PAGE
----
Take Action to Stop Asian Hate
As calls for racial and social justice intensify, two frogs launched an initiative designed to help others Take Action.
By Eclair Junchaya and Raquel Kalil
Last summer, as protests for social and racial justice roared across the country, we reached out to some fellow frogs to discuss ways we could show up, step up and do more. Earlier in 2020 we had completed a program in which one of the core experience principles was “carrying it forward”; that message resonated with us and inspired us to empower others, even if only in small ways — after all, small steps toward justice are still steps in the right direction. A few female frogs from the SF studio felt the same, so we discussed ways to raise awareness and share resources about racial and social justice. We compiled a list of articles, actions and initiatives into a shared document, and Take Action (TA) was born.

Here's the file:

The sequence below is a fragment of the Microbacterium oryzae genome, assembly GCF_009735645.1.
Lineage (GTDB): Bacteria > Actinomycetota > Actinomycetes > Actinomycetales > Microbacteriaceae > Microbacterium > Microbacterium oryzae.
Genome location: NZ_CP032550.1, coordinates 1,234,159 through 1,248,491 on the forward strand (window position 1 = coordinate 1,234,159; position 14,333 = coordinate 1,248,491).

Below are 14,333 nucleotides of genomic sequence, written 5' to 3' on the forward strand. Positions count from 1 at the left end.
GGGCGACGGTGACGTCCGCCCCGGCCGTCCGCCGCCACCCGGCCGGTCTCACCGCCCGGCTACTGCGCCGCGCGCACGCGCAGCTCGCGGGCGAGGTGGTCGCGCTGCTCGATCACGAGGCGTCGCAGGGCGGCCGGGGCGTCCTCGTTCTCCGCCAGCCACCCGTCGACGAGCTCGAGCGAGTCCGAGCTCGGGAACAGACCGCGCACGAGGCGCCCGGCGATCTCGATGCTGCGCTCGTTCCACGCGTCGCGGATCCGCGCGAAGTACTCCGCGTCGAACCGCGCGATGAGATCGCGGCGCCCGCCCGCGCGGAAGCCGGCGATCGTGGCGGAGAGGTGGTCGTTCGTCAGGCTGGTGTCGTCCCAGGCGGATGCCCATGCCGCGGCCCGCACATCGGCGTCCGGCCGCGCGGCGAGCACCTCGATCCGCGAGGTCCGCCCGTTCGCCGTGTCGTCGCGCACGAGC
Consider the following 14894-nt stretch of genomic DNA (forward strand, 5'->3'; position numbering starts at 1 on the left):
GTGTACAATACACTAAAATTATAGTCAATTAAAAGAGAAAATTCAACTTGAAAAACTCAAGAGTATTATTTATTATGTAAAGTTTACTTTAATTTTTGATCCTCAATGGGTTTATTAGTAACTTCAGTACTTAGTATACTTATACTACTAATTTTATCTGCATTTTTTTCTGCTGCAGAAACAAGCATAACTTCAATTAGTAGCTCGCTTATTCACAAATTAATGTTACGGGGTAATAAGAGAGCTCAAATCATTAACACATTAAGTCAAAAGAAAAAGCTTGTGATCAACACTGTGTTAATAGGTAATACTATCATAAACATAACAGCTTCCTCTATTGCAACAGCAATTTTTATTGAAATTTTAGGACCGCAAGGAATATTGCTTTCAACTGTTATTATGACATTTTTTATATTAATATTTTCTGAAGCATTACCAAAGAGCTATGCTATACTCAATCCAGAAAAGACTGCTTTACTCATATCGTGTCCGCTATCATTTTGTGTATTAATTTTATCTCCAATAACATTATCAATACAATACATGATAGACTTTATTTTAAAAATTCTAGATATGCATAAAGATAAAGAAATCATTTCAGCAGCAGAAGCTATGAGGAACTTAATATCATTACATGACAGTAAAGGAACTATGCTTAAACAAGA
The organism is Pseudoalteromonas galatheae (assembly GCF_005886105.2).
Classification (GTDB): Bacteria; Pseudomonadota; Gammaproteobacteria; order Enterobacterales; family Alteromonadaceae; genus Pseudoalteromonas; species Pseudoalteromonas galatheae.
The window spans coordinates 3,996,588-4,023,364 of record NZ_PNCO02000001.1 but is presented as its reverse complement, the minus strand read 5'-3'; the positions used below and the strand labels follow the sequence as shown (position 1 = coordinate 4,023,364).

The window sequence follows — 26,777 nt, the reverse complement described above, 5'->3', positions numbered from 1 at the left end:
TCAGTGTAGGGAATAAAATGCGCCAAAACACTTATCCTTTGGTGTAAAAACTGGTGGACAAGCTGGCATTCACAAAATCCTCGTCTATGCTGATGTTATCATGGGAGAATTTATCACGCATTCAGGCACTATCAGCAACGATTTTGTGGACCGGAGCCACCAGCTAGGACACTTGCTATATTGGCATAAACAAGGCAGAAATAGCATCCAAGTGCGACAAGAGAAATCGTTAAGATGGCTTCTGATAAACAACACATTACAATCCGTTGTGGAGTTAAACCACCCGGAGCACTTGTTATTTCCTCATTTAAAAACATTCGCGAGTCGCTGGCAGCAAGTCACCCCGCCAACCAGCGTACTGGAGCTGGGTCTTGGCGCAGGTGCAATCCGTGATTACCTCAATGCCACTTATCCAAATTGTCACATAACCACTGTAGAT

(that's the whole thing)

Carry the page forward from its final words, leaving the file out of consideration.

For TA to be most effective, we believed that it should be bite-sized and presented to the largest possible audience, so we decided on introducing it in mini-presentations during our Monday Morning Meetings. To keep them focused and manageable, we worked from a 2-page deck template using fonts purchased on Vocal Type, a typography collective founded by designer Tré Seals, which is dedicated to increasing and supporting diversity in design.
For the first few months, we spent 3–4 minutes after general announcements presenting some of the articles, podcasts, videos, events, and services we had compiled in our initial TA document. This variety of resources and tools ensured that many different people could engage with the topic in a way that spoke to them. Whether we presented an organization doing meaningful work, the ideas of BIPOC leaders and thinkers, or a thought-provoking article or film, we wanted TA to amplify impact through the collective power of seeing, learning, discussing, and doing new things.
Whenever you feel empowered and moved, you can Take Action.